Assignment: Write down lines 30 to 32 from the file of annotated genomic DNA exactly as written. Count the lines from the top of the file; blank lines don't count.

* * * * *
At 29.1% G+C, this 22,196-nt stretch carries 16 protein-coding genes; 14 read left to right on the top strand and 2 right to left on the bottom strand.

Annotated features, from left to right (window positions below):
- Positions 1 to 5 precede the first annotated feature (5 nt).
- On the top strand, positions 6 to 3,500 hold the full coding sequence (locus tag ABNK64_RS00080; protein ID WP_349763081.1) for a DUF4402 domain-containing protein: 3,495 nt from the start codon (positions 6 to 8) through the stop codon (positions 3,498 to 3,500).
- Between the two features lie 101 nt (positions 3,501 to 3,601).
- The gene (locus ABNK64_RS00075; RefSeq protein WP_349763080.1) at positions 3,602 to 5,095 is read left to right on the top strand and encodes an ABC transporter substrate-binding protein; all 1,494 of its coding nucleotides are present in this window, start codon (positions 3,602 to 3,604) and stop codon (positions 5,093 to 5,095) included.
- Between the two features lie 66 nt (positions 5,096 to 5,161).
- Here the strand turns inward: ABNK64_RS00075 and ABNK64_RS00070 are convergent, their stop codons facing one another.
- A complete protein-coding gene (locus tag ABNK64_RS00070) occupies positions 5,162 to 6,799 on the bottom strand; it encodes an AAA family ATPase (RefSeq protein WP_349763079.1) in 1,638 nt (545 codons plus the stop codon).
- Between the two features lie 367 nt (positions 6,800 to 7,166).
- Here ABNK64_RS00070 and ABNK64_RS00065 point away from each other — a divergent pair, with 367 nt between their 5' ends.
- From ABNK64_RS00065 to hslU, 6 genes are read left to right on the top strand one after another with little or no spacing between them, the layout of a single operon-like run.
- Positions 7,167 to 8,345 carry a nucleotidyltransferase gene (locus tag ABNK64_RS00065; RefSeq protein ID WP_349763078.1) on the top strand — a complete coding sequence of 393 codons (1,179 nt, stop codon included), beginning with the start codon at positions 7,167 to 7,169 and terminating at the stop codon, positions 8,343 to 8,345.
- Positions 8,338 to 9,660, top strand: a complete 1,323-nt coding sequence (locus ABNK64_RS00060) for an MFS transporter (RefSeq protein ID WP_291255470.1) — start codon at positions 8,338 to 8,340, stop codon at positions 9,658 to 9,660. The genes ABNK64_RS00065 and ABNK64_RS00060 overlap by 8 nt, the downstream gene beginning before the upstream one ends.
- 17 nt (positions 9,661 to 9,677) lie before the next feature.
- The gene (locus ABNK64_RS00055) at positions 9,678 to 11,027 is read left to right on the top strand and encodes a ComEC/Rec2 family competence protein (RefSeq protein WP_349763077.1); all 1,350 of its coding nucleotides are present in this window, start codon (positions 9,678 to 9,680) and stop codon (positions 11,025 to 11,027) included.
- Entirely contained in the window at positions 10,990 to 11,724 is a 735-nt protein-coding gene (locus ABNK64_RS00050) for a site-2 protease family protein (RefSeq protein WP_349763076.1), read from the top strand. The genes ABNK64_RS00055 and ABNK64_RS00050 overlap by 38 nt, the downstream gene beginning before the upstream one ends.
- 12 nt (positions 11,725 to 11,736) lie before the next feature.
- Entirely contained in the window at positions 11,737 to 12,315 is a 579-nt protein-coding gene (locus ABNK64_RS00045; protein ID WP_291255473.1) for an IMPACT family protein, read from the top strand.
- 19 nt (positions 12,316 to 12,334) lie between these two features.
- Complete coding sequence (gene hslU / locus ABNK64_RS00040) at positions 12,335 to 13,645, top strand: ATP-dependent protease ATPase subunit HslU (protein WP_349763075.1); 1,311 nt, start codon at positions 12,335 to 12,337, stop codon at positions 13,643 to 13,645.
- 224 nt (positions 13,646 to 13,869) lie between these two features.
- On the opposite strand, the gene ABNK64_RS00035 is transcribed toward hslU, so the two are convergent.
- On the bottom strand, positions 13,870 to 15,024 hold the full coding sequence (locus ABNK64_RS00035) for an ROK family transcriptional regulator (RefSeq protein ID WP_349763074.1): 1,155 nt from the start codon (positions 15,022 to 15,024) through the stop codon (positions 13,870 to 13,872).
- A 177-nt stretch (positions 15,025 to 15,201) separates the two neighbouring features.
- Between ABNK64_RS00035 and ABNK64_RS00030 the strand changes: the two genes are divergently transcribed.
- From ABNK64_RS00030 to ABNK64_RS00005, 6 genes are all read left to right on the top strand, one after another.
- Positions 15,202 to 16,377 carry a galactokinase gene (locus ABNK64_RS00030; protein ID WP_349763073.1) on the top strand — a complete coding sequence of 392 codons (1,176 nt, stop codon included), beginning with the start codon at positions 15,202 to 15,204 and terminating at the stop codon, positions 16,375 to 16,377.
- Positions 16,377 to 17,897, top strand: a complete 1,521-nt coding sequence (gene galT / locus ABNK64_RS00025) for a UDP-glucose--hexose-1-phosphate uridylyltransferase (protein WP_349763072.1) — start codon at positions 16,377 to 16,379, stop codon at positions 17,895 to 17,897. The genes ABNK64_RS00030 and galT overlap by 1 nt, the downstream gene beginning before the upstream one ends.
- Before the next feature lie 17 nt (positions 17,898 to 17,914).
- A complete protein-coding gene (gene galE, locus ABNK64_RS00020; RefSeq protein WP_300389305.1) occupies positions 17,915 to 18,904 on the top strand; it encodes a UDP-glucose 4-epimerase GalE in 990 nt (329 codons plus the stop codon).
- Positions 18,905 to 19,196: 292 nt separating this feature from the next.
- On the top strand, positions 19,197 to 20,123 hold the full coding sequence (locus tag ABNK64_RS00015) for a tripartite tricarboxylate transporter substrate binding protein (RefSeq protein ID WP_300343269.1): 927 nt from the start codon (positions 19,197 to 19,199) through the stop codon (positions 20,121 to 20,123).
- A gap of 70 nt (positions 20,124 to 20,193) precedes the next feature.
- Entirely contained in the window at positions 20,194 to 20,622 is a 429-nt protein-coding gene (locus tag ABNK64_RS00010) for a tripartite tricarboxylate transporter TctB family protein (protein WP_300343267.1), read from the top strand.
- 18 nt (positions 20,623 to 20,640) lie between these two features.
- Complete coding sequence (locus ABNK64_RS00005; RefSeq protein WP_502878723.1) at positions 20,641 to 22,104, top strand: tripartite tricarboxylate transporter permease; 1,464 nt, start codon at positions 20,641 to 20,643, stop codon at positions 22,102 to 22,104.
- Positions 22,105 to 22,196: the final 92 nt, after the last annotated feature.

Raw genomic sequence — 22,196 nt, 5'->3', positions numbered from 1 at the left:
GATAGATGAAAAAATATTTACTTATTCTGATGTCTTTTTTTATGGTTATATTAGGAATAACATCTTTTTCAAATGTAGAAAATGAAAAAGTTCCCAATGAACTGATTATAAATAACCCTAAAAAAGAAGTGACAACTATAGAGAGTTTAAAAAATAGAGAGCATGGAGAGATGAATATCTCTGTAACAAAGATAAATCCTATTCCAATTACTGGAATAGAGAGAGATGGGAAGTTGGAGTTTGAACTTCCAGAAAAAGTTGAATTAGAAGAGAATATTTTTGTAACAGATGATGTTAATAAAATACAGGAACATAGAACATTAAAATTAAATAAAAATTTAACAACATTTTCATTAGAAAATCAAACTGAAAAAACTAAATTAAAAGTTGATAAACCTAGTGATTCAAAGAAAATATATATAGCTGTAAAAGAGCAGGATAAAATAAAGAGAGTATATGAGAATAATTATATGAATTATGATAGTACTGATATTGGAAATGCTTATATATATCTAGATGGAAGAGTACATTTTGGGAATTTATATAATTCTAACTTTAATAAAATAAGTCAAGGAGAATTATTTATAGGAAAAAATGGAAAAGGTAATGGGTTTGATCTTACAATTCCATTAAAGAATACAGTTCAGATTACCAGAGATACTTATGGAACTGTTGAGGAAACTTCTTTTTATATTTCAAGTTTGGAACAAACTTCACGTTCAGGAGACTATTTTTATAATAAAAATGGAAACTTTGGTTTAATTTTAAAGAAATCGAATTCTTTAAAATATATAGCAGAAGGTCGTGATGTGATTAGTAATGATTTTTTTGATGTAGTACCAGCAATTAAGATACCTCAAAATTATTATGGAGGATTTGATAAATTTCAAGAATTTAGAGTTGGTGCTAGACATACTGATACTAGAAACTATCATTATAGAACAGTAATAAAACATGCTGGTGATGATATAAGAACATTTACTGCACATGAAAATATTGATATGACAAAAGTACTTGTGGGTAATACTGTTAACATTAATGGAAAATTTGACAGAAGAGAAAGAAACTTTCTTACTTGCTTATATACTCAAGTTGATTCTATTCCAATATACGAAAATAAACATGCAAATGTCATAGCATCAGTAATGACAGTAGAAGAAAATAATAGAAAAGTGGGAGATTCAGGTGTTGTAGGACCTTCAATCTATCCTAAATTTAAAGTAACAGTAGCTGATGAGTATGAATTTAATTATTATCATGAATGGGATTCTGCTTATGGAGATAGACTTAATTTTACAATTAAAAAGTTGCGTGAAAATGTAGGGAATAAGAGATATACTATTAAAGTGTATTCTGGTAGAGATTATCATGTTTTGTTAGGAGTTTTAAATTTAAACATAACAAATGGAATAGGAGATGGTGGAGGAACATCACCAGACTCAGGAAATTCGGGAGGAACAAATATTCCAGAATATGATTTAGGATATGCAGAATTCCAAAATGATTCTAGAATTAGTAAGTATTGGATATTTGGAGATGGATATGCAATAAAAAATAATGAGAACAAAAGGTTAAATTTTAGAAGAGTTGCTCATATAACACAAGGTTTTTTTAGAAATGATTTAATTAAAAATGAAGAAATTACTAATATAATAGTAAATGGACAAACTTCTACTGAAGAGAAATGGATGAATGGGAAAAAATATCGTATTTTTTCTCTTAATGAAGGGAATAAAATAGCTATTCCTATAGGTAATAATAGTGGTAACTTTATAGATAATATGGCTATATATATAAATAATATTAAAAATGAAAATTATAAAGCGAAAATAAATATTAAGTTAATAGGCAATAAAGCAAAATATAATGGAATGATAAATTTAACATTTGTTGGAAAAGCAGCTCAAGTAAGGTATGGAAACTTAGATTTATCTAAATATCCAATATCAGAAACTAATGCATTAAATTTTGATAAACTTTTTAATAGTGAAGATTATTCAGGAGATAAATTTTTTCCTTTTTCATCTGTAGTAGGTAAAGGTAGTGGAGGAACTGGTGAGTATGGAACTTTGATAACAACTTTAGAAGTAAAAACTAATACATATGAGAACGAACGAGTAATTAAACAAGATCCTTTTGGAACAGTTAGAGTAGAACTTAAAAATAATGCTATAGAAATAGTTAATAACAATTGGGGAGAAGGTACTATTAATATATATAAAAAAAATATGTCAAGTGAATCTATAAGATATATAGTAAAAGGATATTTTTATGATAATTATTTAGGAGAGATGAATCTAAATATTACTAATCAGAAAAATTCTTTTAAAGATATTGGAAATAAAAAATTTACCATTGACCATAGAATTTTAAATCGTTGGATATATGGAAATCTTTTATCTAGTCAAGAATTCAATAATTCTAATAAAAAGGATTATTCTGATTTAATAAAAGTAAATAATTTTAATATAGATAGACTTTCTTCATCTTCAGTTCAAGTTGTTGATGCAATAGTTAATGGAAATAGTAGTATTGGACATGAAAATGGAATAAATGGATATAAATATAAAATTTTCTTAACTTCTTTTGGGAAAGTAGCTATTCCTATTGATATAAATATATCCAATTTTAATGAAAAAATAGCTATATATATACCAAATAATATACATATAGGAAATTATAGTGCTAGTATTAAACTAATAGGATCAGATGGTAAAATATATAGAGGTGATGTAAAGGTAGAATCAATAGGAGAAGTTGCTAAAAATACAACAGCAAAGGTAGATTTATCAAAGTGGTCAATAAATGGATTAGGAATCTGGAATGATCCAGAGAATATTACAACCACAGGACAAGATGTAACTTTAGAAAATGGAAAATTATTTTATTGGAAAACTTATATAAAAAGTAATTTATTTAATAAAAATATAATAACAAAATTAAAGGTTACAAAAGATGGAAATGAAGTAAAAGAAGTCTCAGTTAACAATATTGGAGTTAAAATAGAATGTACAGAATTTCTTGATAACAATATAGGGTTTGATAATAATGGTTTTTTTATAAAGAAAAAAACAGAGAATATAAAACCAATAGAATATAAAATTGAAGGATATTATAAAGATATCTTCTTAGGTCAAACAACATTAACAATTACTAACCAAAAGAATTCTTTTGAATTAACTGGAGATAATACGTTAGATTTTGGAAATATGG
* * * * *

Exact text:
- Before the next feature lie 17 nt (positions 17,898 to 17,914).
- A complete protein-coding gene (gene galE, locus ABNK64_RS00020; RefSeq protein WP_300389305.1) occupies positions 17,915 to 18,904 on the top strand; it encodes a UDP-glucose 4-epimerase GalE in 990 nt (329 codons plus the stop codon).
- Positions 18,905 to 19,196: 292 nt separating this feature from the next.